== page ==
Phan Thiết, 2008.
Had the fresh odds and ends from making shashimi, so I made a quick ceviche salad out of them. I blanched the shrimp and squid quickly in coconut water. Then use the boiling coconut water to pour on the skin of the cold pieces of red snapper. I think the skin of the red snapper is more delicious than the flesh itself but it needs to be cooked first.
Marinade is a mix of mirin, lime, ad Vietnamese yuzu (tắc)…and a dash of tabasco. Stay true to the South American origin – just salt and pepper, no soy or fish sauce.
Cá gáy không biết tại sao có cái tên như vậy, nhưng thịt ăn rất ngon. Còn có tên khác là cá chép biển. Có nhiều ở biển miền Trung, Phan Thiết, Phú Quốc.
Notes from the wandering days in 2003 – 3 countries in 3 months. Brief stop in the US involved losing the much-loved BMW, then finding the lost car in a shady ‘hood 2 miles away.
Vietnam. Day 13: The EMZs.
I just realized that I am addicted to the electric mosquitoes zapper
(let’s call it the EMZ). No self-respecting Vietnamese family can live
without a couple of these now. It looks like a little badminton
racquet with three layers of metal net. The outer two layers protect
your fingers from getting electrocuted (but I heard many children and
adults have managed to stick their fingers through and get a nice
jolt), while the fine inner net roasts the vicious mosquitos doing
their usual 5pm/am fly-by. After about 30 mins of non-stop mosquitoes
swatting action, you can just plug it in to recharge.
When the sun comes down over the little park in front of my house, you
can hear the crackling “pzzzing” sounds throughout the neighborhood as
my neighbors make good use of their EMZs arsenal. From afar, it looks
like they are playing badminton with an invisible ball that flies
everywhere. It looks effortless, unless you are a newbie to the trade,
who uses too much force unnecessarily. Come closer, and you can smell
the slight aroma of bugs being BBQed. That cracking sound is now music
to my ears. Only one year ago I still had to swat mosquitoes the
old-fashioned and less digfnifying way: self-slapping. The downside of
slapping oneself in the dark in hope of killing a feeding mosquito is
the very act itself. It is just very sad. Unless you are an expert,
you usually don’t feel the itch until the bug has done sucking its
fill, resulting in a bloody mess when you slap it (and yourself) with
all your might. When I grew up, we had to wear white shirts to school,
and it was rare to see a uniform back in the days without at least one
recognizable mosquito’s bloodstain on it.
Those frustrating days are gone. At dawn I patrol my house with my
trusted EMZ, kicking the shoeracks and shaking the bookshelves so the
mosquitoes come flying out. Then it’s Zaap zaap zaap…joing the
neighborhood’s orchestrar with a vengeance. After I am done inside the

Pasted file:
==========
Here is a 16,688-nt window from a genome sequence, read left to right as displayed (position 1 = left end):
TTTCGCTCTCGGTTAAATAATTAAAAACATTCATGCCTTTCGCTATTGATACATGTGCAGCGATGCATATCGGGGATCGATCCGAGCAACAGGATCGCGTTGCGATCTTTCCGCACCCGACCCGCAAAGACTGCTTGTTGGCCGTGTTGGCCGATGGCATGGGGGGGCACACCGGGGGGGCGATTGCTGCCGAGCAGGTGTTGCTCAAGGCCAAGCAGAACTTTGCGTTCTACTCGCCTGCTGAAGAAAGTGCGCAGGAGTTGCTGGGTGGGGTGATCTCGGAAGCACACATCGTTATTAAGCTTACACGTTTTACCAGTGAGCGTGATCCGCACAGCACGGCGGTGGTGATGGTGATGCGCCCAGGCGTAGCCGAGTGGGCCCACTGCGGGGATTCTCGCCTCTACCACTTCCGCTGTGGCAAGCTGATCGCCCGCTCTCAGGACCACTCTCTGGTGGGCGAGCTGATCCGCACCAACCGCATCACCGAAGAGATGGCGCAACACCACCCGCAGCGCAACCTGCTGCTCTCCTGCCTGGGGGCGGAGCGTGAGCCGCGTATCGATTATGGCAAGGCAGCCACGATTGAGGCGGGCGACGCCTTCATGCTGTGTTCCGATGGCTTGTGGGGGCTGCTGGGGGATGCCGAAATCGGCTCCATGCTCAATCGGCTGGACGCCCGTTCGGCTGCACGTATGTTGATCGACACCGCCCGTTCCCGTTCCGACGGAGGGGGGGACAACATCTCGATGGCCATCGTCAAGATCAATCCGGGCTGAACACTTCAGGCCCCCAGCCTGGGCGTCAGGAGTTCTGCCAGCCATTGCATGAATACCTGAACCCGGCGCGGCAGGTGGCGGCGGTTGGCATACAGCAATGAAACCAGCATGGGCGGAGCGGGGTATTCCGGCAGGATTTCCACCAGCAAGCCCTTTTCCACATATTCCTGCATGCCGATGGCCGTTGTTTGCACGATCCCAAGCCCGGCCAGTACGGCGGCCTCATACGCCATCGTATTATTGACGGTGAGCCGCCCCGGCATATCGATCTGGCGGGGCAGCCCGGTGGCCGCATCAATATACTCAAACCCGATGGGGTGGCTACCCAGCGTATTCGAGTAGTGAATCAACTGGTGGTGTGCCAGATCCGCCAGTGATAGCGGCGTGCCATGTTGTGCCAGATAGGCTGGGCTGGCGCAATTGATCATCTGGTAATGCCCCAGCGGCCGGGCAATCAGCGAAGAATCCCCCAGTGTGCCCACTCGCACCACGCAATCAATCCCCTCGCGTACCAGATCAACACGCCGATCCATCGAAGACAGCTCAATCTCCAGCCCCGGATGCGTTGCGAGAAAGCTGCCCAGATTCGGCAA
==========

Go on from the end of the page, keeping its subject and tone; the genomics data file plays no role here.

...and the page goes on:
house, I would go to the garden and do a little preventive
mosquito-zapping. My favorite spot is above the little fish pond: the
fish loves the roasted mosquitoes as they come raining down from the
sky. Yup, to these guppies I must be God shooting out thunder bolts
from my left arm.
And lightning stick only costs VND 35,000, or roughly $3.
When my mom takes out the trash or my sister does dishes at night, I
volunteer to be their escort with my EMZ. Earlier I sucessfully
defended my mom as she left the house for a little walk, but I myself
got bitten on the forehead. It was a superficial bite, but it hurt my
feelings because I let that happen while being properly armed.
It’s 8:00 pm. The hood is quiet now, but I know they are just charging
their EMZs, and out there the mosquitoes are still hovering above my
little fish pond. When the raining season comes in a couple of months,
the battle against mosquitoes will get even more intense…too bad I
won’t be there to be part of the action, but I know my little sister
will do me proud.
Happy New Year to my friends near and far. Goodnight and call me if
the bugs do bite.
Vietnam. Day 14: Helmets For Rent.
Here I was sitting in the middle of Saigon and all of its chaos of
an everage Thursday morning, surrounded by almost all of the college
roomates from the States. We were just having coffee and eating up a
storm of mi` and bu’n and che` and really just letting it sink it: the
fact that we are all here, almost all of us.
Tom couldn’t join us. The family’s bamboo factory business is too
far away. But I visited him two days earlier with Aaron. I let out a
happy “What the heo?!!” as I found my roomate of my Sophomore year in
college, a nappy-haired dude chasing down my car on the red-dirted
street of Long Khanh. He was holding a roll of rice straws under one
arm, and a monkey in a green sack on the other. You see he was
supposed to meet me up in a coffee shop, but I got a txt message on my
rented mobile “Sorry I am running late. I am buying a monkey but they
lost the key to the cage.” His USC anthropology professor would be
proud to learn that he’s trying to mate monkeys in this little red,
dusty corner of Vietnam.
I took the car that day, but I like riding the little motorcycles
better. I don’t like wearing the helmet in this hudmity though. The
cops are cracking down on people who don’t protect their noggins, so I
put my helmet on before reaching a police checkpoint (the people
coming from the opposite direction will tell you if there’s one coming
up via hand signal). But not many Vietnamese people can afford
helmets, so along the highways you can see people renting out helmets
right before a police checkpoint. For VND10,000 (roughly 60 cents)
they’d let you borrow a helmet to wear pass the checkpoint, then some
dudes with a big trashbag will collect the helmet from you not too far
down the road. It’s better than paying a fine but not worth it if you
do a lot of highway travelling. The helmets for rent are crappy,
too…and I am sure the cops can kinda tell after a dozen people
passing by wearing the same fricking helmet with the same scratches
Muahahahah…it’s like a dark comedy.